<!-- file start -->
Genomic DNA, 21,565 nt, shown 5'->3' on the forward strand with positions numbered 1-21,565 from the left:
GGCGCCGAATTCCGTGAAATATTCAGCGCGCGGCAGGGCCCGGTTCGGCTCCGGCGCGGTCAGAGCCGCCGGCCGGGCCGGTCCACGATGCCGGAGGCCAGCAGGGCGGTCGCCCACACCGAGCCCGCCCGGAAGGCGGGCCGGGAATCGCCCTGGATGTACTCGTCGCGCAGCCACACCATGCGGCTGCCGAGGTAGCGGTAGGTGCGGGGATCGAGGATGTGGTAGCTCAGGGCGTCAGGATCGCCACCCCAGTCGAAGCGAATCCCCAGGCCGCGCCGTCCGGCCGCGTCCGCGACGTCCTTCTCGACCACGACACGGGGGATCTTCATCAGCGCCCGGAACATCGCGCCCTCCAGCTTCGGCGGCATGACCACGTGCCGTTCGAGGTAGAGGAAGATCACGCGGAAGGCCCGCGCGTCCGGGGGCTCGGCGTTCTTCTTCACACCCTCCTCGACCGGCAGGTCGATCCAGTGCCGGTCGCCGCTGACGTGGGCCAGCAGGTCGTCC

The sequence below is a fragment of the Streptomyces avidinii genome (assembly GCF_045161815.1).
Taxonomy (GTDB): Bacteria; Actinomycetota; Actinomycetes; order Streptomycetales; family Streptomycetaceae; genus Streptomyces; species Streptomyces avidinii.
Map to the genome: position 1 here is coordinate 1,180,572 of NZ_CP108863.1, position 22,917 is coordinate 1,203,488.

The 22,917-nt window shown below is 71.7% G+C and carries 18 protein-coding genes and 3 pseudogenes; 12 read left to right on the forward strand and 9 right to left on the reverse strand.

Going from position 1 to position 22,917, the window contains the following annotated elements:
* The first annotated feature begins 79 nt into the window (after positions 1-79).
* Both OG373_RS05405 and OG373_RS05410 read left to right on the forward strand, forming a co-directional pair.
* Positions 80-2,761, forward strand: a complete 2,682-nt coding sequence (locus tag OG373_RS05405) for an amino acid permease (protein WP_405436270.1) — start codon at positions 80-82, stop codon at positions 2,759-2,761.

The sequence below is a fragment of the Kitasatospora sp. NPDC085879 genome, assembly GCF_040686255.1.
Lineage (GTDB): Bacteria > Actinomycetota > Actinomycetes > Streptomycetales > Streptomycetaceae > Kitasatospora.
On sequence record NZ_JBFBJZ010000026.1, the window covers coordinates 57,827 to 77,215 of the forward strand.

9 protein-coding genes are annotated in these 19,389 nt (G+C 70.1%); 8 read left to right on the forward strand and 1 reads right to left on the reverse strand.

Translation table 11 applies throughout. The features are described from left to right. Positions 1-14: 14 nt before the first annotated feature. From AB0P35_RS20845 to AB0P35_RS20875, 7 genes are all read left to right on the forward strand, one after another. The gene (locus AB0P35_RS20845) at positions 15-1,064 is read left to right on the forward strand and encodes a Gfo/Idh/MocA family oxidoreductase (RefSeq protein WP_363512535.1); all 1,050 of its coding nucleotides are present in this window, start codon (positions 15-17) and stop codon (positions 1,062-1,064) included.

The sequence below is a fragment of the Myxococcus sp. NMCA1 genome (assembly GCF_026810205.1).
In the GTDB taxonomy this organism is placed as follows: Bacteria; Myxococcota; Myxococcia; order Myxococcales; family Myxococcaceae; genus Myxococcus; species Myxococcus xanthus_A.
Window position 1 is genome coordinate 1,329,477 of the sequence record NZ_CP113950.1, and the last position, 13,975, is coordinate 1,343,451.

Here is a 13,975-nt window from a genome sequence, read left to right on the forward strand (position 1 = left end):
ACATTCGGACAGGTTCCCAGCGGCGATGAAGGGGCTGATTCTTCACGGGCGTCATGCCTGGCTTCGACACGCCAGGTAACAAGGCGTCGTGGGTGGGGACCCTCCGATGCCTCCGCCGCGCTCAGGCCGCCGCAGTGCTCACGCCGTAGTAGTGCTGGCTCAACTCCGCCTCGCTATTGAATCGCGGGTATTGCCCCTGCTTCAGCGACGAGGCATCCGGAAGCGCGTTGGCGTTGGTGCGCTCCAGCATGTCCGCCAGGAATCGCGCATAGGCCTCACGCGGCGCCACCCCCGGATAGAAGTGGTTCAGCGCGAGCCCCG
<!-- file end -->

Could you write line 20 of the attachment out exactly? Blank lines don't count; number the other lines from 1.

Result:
ACATTCGGACAGGTTCCCAGCGGCGATGAAGGGGCTGATTCTTCACGGGCGTCATGCCTGGCTTCGACACGCCAGGTAACAAGGCGTCGTGGGTGGGGACCCTCCGATGCCTCCGCCGCGCTCAGGCCGCCGCAGTGCTCACGCCGTAGTAGTGCTGGCTCAACTCCGCCTCGCTATTGAATCGCGGGTATTGCCCCTGCTTCAGCGACGAGGCATCCGGAAGCGCGTTGGCGTTGGTGCGCTCCAGCATGTCCGCCAGGAATCGCGCATAGGCCTCACGCGGCGCCACCCCCGGATAGAAGTGGTTCAGCGCGAGCCCCG